15 Ways To Handle Tough Feedback

IN AN IDEAL WORLD, YOUR BOSS TELLS YOU WHEN YOU'RE DOING SOMETHING WRONG. BUT SOMETIMES PEOPLE AVOID THE HARD CONVERSATIONS. WE'VE GOT SOME COMMON WARNING SIGNS TO WATCH OUT FOR. 

1. SHE STOPS GIVING YOU LARGE ASSIGNMENTS

If you were initially given a chance to work on large assignments, but now you’re only assigned small (maybe even seemingly unnecessary) tasks, something’s gone awry. It’s possible your boss wasn’t impressed with your prior work. Whether it’s paying better attention to detail, logging longer hours, or having a direct conversation with her to get some feedback, you should do something about it now. Tackling bigger projects is your bargaining chip for future promotions. 

2. SHE REASSIGNS YOUR WORK TO A COWORKER

Take a look at your current work load. Is it different from when you first started? You might have felt like you nailed your last project, but if you notice that your coworker seems to be taking on more work, while your assignments dwindle, stop to consider. This may be your boss’s attempt to balance, but if you feel like you could be doing more and aren’t getting invited to do so, consider approaching her about it. You want to make sure she knows you’re ready and able to assume additional responsibility.

3. SHE DOES YOUR WORK HERSELF

Some of us may have completed an assignment or conducted research for our manager only to find that she redid it herself (ouch!). This might not actually be as bad as it looks. Sometimes the instructions were unclear, or she wanted you to focus on something else so she finished it up herself. But it doesn’t hurt to clarify. If she’s unhappy with your work, you should discuss ways to improve for next time.

4. SHE CALLS A LOT OF MEETINGS TO "DISCUSS YOUR WORK"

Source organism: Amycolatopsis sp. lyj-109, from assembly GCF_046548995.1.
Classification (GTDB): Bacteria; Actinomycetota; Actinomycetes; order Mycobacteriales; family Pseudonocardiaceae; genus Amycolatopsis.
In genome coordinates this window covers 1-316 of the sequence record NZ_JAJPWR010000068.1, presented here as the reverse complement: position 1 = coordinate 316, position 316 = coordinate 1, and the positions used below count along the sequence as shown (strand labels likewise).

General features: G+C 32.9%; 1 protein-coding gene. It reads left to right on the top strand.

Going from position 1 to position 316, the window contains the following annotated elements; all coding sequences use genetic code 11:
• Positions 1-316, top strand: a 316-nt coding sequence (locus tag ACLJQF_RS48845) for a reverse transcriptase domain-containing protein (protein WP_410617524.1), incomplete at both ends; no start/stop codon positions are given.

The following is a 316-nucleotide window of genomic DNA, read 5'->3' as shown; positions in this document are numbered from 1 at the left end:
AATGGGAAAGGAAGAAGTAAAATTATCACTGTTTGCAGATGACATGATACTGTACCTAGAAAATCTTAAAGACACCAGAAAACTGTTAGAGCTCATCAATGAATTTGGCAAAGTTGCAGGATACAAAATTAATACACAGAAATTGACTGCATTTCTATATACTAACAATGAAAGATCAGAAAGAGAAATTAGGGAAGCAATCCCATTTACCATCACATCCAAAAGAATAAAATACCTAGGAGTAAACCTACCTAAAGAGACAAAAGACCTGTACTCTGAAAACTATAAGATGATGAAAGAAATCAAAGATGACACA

We’ve all experienced a manager who loves meetings. However, if your boss calls a meeting more than once to discuss your work, or the quality of your work, then she’s probably trying to guide you. She may be subtly telling you that your work isn’t up to par. Try to listen without taking offense. A simple fix may make it better, for her and for you.

5. SHE EDITS MOST OF YOUR WORK

I cringe sometimes at the red underlines and blue scribbles I see when my manager edits my writing, and the meetings afterward to discuss the edits are awkward, too. If you embrace the feedback, though, over time the reds and blues will decrease. If you don’t see a marked change after a few attempts, chances are you’re at an impasse with your writing styles. That’s when you’ll want to consider addressing it directly with her.

6. "I LOVE IT... BUT..." 

We’ve been programmed to expect the worst when we hear the word “but,” and it’s usually for good reason. Some managers are sensitive to their employees’ feelings so they add a cushion to their negative response when reviewing work. Watch out for these phrases—it may take some reading between the lines to determine what your boss actually wants from you. Don’t be afraid to ask for clarification, either. Just because she’s not always comfortable with direct feedback doesn’t mean you don’t deserve it.

7. SHE DROPS YOU FROM A GROUP PROJECT

If you start working on a team project, but suddenly you find yourself removed from the email chain? Warning sign. The change in guard could have to do with work load and strategy rather than you specifically, but it’s always good to address it. Letting your boss know you were excited about the project and would love to be considered for a future one is one way to open the conversation. Ask her if there’s anything you could do better for a future opportunity.

8. SHE MICROMANAGES